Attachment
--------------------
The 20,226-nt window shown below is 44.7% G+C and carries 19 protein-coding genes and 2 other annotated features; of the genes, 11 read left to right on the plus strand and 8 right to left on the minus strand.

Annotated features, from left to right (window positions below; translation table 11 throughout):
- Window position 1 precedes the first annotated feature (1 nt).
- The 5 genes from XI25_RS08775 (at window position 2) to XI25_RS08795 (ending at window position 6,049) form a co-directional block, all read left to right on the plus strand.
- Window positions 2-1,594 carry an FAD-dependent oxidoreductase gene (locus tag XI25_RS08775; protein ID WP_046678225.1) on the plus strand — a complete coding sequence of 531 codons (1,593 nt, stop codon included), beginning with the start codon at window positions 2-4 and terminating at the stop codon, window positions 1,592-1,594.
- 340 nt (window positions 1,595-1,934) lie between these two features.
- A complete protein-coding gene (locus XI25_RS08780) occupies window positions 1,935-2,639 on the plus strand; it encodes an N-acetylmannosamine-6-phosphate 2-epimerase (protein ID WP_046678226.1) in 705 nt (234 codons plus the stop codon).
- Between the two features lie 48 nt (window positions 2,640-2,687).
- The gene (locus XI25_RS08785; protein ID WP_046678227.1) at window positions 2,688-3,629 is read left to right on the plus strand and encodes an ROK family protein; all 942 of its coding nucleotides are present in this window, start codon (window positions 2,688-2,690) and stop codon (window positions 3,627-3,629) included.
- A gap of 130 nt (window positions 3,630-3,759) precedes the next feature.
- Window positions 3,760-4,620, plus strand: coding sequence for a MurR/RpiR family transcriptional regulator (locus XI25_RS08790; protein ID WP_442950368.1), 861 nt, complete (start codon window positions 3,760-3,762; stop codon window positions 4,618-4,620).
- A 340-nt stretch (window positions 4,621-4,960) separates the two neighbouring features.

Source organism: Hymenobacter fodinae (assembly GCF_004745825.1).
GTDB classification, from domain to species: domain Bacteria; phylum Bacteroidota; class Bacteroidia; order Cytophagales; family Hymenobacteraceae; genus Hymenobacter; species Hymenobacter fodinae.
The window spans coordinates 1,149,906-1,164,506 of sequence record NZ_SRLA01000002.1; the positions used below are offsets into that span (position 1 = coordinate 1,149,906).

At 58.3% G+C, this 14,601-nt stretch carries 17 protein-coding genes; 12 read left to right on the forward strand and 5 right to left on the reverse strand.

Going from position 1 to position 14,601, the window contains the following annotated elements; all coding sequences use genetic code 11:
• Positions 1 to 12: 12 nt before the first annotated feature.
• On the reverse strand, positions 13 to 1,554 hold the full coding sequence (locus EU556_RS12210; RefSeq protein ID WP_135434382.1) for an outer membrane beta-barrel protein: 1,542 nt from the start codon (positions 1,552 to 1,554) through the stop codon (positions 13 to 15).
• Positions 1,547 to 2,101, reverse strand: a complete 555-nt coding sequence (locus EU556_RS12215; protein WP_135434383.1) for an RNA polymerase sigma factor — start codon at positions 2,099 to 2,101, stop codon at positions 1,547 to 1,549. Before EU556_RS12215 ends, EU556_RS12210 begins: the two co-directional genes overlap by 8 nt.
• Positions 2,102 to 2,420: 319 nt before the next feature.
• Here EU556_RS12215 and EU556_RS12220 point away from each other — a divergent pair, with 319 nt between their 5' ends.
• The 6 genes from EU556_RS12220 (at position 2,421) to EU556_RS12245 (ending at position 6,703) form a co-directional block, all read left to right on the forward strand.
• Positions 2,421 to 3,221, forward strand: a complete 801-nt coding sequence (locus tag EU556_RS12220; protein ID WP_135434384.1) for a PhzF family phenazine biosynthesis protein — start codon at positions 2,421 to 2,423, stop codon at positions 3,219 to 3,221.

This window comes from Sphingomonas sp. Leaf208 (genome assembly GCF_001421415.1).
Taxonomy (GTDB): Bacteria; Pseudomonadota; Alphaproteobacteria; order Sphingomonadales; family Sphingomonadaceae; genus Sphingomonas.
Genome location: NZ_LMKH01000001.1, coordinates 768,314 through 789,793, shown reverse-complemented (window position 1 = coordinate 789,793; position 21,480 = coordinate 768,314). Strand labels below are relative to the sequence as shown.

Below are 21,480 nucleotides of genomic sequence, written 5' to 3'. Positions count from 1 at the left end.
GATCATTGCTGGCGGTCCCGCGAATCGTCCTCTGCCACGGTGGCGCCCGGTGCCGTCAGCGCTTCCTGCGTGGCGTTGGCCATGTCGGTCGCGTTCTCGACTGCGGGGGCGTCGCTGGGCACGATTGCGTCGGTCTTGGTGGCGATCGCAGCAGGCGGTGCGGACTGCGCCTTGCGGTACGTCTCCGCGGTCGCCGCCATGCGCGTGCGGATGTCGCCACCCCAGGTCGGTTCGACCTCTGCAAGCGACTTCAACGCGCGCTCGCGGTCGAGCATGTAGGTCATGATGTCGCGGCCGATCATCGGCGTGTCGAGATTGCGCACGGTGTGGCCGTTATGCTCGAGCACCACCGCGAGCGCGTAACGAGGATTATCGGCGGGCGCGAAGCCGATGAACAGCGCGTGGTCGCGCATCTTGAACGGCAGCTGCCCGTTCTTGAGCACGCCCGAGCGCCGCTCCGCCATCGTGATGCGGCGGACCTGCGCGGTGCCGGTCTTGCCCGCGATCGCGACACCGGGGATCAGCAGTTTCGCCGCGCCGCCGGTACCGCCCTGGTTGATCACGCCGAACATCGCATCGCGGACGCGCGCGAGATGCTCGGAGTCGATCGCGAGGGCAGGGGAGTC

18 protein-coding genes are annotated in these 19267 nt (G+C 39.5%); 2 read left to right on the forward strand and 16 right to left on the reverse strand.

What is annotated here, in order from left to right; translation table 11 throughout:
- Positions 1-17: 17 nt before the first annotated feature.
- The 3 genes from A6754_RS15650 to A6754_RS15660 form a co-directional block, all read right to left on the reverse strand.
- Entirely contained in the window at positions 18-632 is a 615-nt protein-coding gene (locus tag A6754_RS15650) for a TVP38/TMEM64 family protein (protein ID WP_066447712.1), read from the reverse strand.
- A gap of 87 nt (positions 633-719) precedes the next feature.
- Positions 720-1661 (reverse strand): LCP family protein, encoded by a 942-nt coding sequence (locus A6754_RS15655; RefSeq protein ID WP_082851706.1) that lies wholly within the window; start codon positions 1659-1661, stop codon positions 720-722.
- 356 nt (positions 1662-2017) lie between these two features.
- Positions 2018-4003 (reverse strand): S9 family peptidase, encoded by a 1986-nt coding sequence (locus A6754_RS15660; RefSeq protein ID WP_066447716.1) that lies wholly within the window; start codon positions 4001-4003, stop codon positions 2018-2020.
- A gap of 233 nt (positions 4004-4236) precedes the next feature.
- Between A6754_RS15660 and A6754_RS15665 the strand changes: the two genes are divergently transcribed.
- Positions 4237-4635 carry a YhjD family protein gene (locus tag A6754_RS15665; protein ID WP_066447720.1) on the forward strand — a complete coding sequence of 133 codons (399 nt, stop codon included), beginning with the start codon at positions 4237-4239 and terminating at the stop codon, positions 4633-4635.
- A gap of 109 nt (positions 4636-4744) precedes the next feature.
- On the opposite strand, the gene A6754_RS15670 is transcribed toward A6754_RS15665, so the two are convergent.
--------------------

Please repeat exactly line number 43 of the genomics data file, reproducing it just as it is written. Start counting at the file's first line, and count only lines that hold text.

- On the opposite strand, the gene A6754_RS15670 is transcribed toward A6754_RS15665, so the two are convergent.